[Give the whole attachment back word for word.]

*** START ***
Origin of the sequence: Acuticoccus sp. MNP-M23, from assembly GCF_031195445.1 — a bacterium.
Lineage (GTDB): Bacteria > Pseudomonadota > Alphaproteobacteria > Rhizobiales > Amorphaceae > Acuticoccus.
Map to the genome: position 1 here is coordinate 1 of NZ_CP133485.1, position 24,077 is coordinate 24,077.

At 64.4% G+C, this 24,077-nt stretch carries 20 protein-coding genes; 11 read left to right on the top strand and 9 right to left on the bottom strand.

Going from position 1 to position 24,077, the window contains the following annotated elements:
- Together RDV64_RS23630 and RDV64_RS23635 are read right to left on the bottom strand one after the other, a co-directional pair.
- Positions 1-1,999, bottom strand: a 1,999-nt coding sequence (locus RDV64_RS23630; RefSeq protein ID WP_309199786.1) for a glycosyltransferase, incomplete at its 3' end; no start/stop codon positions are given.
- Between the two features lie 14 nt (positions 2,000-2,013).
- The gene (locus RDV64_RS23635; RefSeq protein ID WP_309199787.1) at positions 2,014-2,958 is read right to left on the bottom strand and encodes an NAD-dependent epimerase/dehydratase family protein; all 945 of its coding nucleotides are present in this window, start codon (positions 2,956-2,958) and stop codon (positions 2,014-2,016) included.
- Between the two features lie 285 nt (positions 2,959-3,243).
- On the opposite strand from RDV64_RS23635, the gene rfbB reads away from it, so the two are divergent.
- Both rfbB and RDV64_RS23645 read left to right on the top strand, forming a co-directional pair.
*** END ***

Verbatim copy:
Origin of the sequence: Acuticoccus sp. MNP-M23, from assembly GCF_031195445.1 — a bacterium.
Lineage (GTDB): Bacteria > Pseudomonadota > Alphaproteobacteria > Rhizobiales > Amorphaceae > Acuticoccus.
Map to the genome: position 1 here is coordinate 1 of NZ_CP133485.1, position 24,077 is coordinate 24,077.

At 64.4% G+C, this 24,077-nt stretch carries 20 protein-coding genes; 11 read left to right on the top strand and 9 right to left on the bottom strand.

Going from position 1 to position 24,077, the window contains the following annotated elements:
- Together RDV64_RS23630 and RDV64_RS23635 are read right to left on the bottom strand one after the other, a co-directional pair.
- Positions 1-1,999, bottom strand: a 1,999-nt coding sequence (locus RDV64_RS23630; RefSeq protein ID WP_309199786.1) for a glycosyltransferase, incomplete at its 3' end; no start/stop codon positions are given.
- Between the two features lie 14 nt (positions 2,000-2,013).
- The gene (locus RDV64_RS23635; RefSeq protein ID WP_309199787.1) at positions 2,014-2,958 is read right to left on the bottom strand and encodes an NAD-dependent epimerase/dehydratase family protein; all 945 of its coding nucleotides are present in this window, start codon (positions 2,956-2,958) and stop codon (positions 2,014-2,016) included.
- Between the two features lie 285 nt (positions 2,959-3,243).
- On the opposite strand from RDV64_RS23635, the gene rfbB reads away from it, so the two are divergent.
- Both rfbB and RDV64_RS23645 read left to right on the top strand, forming a co-directional pair.